Damien has a wealth of experience across international equities (Schroders), asset allocation (Wilson HTM) and he helped create one of Australia’s largest independent research firms, Aegis Equities. He lectured for over a decade at the Securities Institute, Finsia and Kaplan and spent many of those years as the external Chair for the subject of Industrial Equity Analysis.
Follow me

Latest posts by Damien Klassen (see all)

Comments

  1. One of the key points I remember from Phillip Anderson’s book “The Secret History of Real Estate and Banking”, is that crashes are often as bad as they can possibly be, because they come once everyone has given up waiting for the crash, and joined the party or the debt serfdom. So the exposure is the highest it possibly can be.
    Everyone issuing warnings, meanwhile, has become discredited as “doomsayers”. One of Phillip Anderson’s other points was that “fundamentals” are extremely difficult as the basis for picking cycle timing; Australia’s fundamentals have been worse than Ireland’s were in 2007, for nearly a decade already. The cycle length seems to run on unaffected; but the volatility of the ultimate crash (rather than the timing) is what the fundamentals DO determine.
    Australia might be a unique historical example where the run-up has been TWO cycles in length, the adjustment that should have happened at the end of the first cycle was postponed by fiscal and monetary skullduggery that very unfortunately succeeded. The Irish will look lucky compared to Australia, by the mid 2020’s. That prediction, “by the mid 2020’s” is something else I learned from Anderson. It could take until then to be proved right. It would actually surprise me (and other Anderson disciples) if the crash came before 2021. But holding or selling a portfolio is a different story altogether – the last few years involve such a slow, artificial market, that disposing of a portfolio is something best not left till the last bit of air has been pumped into the bubble. Best to be nearly cashed up already, I say.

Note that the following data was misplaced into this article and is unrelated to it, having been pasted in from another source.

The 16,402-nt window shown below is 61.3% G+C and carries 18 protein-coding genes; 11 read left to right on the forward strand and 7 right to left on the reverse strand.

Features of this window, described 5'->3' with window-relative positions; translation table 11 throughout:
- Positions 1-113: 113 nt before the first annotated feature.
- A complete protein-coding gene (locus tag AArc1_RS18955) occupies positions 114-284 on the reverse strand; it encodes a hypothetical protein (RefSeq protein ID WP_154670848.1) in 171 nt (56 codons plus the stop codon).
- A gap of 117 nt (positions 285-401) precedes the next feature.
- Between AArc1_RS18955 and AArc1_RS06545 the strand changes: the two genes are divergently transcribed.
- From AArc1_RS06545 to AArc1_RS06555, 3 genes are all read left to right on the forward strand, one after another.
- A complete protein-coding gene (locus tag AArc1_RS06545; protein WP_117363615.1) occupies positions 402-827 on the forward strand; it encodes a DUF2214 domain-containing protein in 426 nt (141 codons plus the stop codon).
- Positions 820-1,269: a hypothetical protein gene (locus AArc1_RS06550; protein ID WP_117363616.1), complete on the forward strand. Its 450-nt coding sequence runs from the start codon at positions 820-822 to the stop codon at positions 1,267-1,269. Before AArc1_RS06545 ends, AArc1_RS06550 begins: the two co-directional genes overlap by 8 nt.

• Yes, a bubble will keep growing until there is nothing left in the economy to eat – and its burst will leave total ruin behind.

      Having said that, fundamentals are difficult to use because fundamentals almost always look terrible. It is a matter of how much ugliness you can live with (to hold your nose and press the buy button).

    • Good points re fundamentals and timing — veteran financial markets traders and investors understand this only too well.

      The general rule is that fundamentals will prevail eventually and the longer they don’t (esp owing to intervention) the more extreme the adjustment. Property is great until the day arrives that you discover the true meaning of the word ‘liquidity’.

      You wouldn’t want to be a forced seller when liquidity has disappeared altogether and sentiment is at rock bottom.

    • Professor DemographyMEMBER